Good Trade Examination Results

The trade examination results of boys trained under the schemes are generally better than the national average for all apprentices. Some outstanding examination results have been obtained, not only by individual trainees but also by whole groups. Last year all the boys in a class of 21 first-year carpentry trainees at Gracefield passed both papers of the First Qualifying Examination. Fourteen of the boys obtained marks ranging from 70% to 94% in one examination paper, and 11 trainees had marks between 70% and 83% in the other paper. In the Second Qualifying Examination in carpentry, 19 trainees sat Paper A, and 18 passed.

At Auckland, a former electrical trainee, Eric Beazley from Northland, won a gold medal for gaining the highest marks (96 per cent) as the top electrical apprentice in New Zealand. The previous year, another former Auckland trainee, Peter Papanui, a carpenter, won the Governor-General's Gold Cup as the best apprentice in all trades at the Auckland Technical Institute.

At Christchurch, two boys from the painting and paper-hanging course, Pari Hunt from Ahititi, and John Ngaire from Putaruru, won the Taubman's Travel Award.

Special Apprentices' Hostels

The success of the schemes is due in no small measure to placing the trainees in suitable hostels where they receive the benefit of close but friendly supervision and helpful advice and guidance.

Four hostels of about 180 beds are now being used at Auckland. Of these, two are owned by the Department. Owens Road Hostel, a new property, was purchased by the Department last year and has accommodation for 50 boys. It is leased to the United Maori Mission. Domett Avenue Hostel was taken over from the Department of Labour in 1965 and a new 30-bed wing has since been built by the carpentry trainees. This hostel is leased to the Presbyterian Church. A third hostel, Gillies Avenue, is owned by the Maori Trustee. This is also leased to the United Maori Mission. The fourth hostel is at Dominion Road, and is owned and operated by the Presbyterian Church.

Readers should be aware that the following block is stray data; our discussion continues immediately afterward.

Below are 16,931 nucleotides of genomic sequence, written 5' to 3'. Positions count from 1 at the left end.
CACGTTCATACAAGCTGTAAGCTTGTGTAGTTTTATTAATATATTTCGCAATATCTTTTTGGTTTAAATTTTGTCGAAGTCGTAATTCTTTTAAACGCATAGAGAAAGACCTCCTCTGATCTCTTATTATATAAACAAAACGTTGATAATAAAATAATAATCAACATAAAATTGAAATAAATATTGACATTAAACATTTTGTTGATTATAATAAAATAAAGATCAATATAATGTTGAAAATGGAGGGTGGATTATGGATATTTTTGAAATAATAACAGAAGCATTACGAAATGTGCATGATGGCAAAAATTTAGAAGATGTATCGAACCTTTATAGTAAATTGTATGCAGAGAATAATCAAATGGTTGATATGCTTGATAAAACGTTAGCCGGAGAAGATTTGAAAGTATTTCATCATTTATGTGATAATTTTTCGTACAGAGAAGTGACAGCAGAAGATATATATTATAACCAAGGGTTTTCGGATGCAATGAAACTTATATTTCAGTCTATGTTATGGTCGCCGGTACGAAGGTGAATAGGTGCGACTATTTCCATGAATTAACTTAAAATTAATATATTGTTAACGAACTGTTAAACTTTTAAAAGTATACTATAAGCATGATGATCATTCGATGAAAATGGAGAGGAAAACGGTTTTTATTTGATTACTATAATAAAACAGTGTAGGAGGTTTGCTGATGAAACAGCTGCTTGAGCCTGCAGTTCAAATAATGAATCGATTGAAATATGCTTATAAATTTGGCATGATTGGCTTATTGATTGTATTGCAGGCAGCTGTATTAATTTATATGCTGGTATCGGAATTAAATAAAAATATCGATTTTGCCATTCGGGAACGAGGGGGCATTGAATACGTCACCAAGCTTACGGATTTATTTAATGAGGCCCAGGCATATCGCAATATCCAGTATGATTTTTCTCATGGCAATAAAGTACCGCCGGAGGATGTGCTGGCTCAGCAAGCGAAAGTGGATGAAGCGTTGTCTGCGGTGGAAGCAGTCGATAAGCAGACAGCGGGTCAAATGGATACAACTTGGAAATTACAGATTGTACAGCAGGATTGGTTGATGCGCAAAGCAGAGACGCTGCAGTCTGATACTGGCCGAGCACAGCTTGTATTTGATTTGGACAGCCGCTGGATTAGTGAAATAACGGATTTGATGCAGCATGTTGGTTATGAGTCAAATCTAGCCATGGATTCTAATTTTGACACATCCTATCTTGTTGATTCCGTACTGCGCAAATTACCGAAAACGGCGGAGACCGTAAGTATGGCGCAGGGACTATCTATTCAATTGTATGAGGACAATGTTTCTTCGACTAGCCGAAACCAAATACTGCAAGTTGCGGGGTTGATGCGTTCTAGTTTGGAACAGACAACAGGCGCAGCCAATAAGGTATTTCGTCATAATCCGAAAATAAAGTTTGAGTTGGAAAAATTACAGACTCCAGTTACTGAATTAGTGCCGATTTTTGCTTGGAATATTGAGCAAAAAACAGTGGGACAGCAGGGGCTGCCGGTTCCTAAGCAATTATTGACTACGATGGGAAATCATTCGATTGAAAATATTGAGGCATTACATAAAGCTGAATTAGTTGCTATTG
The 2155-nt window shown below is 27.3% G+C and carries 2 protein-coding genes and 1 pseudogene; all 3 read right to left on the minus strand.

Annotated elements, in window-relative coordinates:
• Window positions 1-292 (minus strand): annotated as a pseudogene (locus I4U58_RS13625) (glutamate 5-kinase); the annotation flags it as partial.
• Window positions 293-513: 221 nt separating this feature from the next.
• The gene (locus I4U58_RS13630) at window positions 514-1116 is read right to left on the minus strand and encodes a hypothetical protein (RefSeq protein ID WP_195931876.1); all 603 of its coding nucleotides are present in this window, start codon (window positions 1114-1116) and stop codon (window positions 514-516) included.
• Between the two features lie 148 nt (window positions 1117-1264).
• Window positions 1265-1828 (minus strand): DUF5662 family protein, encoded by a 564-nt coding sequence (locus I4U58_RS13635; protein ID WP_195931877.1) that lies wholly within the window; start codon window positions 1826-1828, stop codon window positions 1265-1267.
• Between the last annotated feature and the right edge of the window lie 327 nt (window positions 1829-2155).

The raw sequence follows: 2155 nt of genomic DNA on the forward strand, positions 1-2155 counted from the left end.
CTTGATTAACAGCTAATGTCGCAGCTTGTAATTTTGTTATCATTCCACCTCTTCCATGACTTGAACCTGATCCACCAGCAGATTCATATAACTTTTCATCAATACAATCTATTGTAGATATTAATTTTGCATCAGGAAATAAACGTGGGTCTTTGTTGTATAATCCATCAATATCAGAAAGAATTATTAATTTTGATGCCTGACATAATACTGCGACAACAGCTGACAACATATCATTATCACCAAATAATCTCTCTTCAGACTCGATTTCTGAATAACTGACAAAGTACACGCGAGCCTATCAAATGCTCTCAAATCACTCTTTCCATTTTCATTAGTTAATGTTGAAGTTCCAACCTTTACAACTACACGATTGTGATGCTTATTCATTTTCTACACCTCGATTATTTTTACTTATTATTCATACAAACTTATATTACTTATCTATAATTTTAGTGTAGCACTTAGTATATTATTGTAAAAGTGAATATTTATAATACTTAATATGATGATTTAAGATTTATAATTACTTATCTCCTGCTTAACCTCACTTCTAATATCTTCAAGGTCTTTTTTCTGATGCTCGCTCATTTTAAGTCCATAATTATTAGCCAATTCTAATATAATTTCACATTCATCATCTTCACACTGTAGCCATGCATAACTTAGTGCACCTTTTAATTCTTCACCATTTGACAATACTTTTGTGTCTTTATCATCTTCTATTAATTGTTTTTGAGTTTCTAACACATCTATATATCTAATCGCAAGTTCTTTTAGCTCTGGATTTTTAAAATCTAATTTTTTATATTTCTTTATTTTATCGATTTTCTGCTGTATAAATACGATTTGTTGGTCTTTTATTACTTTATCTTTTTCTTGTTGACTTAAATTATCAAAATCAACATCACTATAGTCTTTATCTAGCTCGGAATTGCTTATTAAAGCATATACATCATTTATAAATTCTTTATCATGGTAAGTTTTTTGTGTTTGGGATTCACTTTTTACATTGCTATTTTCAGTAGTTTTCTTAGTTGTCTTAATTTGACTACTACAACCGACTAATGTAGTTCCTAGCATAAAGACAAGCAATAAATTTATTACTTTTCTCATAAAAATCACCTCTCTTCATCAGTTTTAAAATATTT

The Lower Hutt trainees are all provided with accommodation at the Trentham Immigration Hostel, owned and operated by the Department of Labour.

At Christchurch two hostels are used. One, Rehua Hostel, is owned by Central Methodist Mission and the Department of Maori Affairs is financing the erection of a new three-storied, 33-bed wing, which will be completed before the end of the year. Hanson's Lane Hostel, at Riccarton, was earlier taken over from the Department of Labour and leased to the Social Service Council, Diocese of Christchurch. Major extensions to this property are also under way by the Department to provide a further 30 beds. This new work is also being carried out by Maori trainees and will be completed before the end of the year.

Rapidly Increasing Numbers

To date 673 boys have been taken into the training schemes. Of these, 423 have completed their training and have been placed with employers. So far, 114 former trainees, all carpenters, have completed their apprenticeships. The number of drop-outs after apprenticeship to employers has been low. At the moment, more than 200 boys are receiving training and at the present rate of intake, some 1,100 boys will have been taken into the trade training scheme by 1970.

National Interests Being Served

The skilled worker and technologist is in greater demand today than ever before. The Department of Maori Affairs is well aware of the large number of Maoris in unskilled employment, and has taken positive steps to change the situation. It is evident that these trade training schemes are now making a significant and important contribution to the industrial development of the nation, and to the Maori's place in modern society. Although much more still remains to be done, it can be said that, as the first step in closing the gap

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between the unskilled and higher professions, the present progress in the apprenticeship field is a vitally important one in the occupational development of the Maori people. Although it is obvious that largely as a result of these special measures, the annual intake of Maori apprentices has been doubled in recent years, it is clear that the scheme will have to be accelerated if the movement of Maoris into skilled trades is to be fostered and extended.